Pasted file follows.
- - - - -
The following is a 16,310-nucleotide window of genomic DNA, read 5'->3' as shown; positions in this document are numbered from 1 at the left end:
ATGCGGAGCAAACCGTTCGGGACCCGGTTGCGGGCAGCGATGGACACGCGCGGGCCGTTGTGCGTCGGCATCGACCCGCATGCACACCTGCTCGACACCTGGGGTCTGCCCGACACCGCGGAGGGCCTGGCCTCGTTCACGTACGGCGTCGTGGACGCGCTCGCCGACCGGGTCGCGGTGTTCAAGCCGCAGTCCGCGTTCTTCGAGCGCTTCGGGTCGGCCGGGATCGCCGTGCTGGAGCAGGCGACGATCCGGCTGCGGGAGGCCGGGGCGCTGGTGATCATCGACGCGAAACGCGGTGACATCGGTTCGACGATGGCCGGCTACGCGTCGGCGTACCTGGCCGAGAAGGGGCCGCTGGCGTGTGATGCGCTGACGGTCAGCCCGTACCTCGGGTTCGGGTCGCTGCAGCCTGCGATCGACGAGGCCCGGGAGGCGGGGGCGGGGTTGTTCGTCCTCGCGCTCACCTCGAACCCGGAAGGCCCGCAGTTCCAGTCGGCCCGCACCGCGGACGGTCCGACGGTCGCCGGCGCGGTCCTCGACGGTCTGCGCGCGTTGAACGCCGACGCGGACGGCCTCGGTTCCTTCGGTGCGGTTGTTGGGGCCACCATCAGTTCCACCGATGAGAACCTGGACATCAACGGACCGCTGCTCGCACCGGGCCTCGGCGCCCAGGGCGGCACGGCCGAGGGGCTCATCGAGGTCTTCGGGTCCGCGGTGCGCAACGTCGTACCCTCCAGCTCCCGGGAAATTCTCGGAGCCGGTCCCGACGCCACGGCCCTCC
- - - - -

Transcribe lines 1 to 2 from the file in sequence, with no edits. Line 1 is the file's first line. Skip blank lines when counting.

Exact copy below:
The following is a 16,310-nucleotide window of genomic DNA, read 5'->3' as shown; positions in this document are numbered from 1 at the left end:
ATGCGGAGCAAACCGTTCGGGACCCGGTTGCGGGCAGCGATGGACACGCGCGGGCCGTTGTGCGTCGGCATCGACCCGCATGCACACCTGCTCGACACCTGGGGTCTGCCCGACACCGCGGAGGGCCTGGCCTCGTTCACGTACGGCGTCGTGGACGCGCTCGCCGACCGGGTCGCGGTGTTCAAGCCGCAGTCCGCGTTCTTCGAGCGCTTCGGGTCGGCCGGGATCGCCGTGCTGGAGCAGGCGACGATCCGGCTGCGGGAGGCCGGGGCGCTGGTGATCATCGACGCGAAACGCGGTGACATCGGTTCGACGATGGCCGGCTACGCGTCGGCGTACCTGGCCGAGAAGGGGCCGCTGGCGTGTGATGCGCTGACGGTCAGCCCGTACCTCGGGTTCGGGTCGCTGCAGCCTGCGATCGACGAGGCCCGGGAGGCGGGGGCGGGGTTGTTCGTCCTCGCGCTCACCTCGAACCCGGAAGGCCCGCAGTTCCAGTCGGCCCGCACCGCGGACGGTCCGACGGTCGCCGGCGCGGTCCTCGACGGTCTGCGCGCGTTGAACGCCGACGCGGACGGCCTCGGTTCCTTCGGTGCGGTTGTTGGGGCCACCATCAGTTCCACCGATGAGAACCTGGACATCAACGGACCGCTGCTCGCACCGGGCCTCGGCGCCCAGGGCGGCACGGCCGAGGGGCTCATCGAGGTCTTCGGGTCCGCGGTGCGCAACGTCGTACCCTCCAGCTCCCGGGAAATTCTCGGAGCCGGTCCCGACGCCACGGCCCTCC